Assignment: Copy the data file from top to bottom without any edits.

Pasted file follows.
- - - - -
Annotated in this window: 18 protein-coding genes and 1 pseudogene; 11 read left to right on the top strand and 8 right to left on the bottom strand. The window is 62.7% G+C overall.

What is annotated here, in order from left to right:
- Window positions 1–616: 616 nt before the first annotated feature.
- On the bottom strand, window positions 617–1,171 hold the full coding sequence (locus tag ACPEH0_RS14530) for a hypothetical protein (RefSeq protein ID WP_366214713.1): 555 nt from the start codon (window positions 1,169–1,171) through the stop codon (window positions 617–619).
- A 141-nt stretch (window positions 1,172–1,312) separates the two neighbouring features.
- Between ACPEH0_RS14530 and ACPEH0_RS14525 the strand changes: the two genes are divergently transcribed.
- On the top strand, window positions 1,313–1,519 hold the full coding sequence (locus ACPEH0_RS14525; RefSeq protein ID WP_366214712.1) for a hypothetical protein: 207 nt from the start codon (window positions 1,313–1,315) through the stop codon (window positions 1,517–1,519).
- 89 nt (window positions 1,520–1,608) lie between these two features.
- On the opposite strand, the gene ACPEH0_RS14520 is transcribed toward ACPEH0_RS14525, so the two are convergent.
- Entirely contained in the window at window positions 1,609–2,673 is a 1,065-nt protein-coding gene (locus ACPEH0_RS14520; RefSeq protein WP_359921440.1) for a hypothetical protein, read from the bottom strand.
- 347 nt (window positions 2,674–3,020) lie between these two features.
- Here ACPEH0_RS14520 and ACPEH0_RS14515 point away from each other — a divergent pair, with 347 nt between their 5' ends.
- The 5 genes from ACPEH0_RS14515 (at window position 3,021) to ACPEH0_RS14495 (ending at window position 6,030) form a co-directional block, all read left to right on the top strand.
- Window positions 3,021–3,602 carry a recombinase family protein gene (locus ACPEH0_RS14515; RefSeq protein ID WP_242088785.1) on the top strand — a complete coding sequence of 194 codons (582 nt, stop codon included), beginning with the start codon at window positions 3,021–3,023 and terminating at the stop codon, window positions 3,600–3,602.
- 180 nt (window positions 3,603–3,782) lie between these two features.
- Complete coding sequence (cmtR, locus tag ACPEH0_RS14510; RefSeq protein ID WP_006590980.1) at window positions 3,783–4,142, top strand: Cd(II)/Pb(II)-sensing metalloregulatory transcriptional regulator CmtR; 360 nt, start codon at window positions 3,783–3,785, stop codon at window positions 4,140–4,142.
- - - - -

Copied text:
Annotated in this window: 18 protein-coding genes and 1 pseudogene; 11 read left to right on the top strand and 8 right to left on the bottom strand. The window is 62.7% G+C overall.

What is annotated here, in order from left to right:
- Window positions 1–616: 616 nt before the first annotated feature.
- On the bottom strand, window positions 617–1,171 hold the full coding sequence (locus tag ACPEH0_RS14530) for a hypothetical protein (RefSeq protein ID WP_366214713.1): 555 nt from the start codon (window positions 1,169–1,171) through the stop codon (window positions 617–619).
- A 141-nt stretch (window positions 1,172–1,312) separates the two neighbouring features.
- Between ACPEH0_RS14530 and ACPEH0_RS14525 the strand changes: the two genes are divergently transcribed.
- On the top strand, window positions 1,313–1,519 hold the full coding sequence (locus ACPEH0_RS14525; RefSeq protein ID WP_366214712.1) for a hypothetical protein: 207 nt from the start codon (window positions 1,313–1,315) through the stop codon (window positions 1,517–1,519).
- 89 nt (window positions 1,520–1,608) lie between these two features.
- On the opposite strand, the gene ACPEH0_RS14520 is transcribed toward ACPEH0_RS14525, so the two are convergent.
- Entirely contained in the window at window positions 1,609–2,673 is a 1,065-nt protein-coding gene (locus ACPEH0_RS14520; RefSeq protein WP_359921440.1) for a hypothetical protein, read from the bottom strand.
- 347 nt (window positions 2,674–3,020) lie between these two features.
- Here ACPEH0_RS14520 and ACPEH0_RS14515 point away from each other — a divergent pair, with 347 nt between their 5' ends.
- The 5 genes from ACPEH0_RS14515 (at window position 3,021) to ACPEH0_RS14495 (ending at window position 6,030) form a co-directional block, all read left to right on the top strand.
- Window positions 3,021–3,602 carry a recombinase family protein gene (locus ACPEH0_RS14515; RefSeq protein ID WP_242088785.1) on the top strand — a complete coding sequence of 194 codons (582 nt, stop codon included), beginning with the start codon at window positions 3,021–3,023 and terminating at the stop codon, window positions 3,600–3,602.
- 180 nt (window positions 3,603–3,782) lie between these two features.
- Complete coding sequence (cmtR, locus tag ACPEH0_RS14510; RefSeq protein ID WP_006590980.1) at window positions 3,783–4,142, top strand: Cd(II)/Pb(II)-sensing metalloregulatory transcriptional regulator CmtR; 360 nt, start codon at window positions 3,783–3,785, stop codon at window positions 4,140–4,142.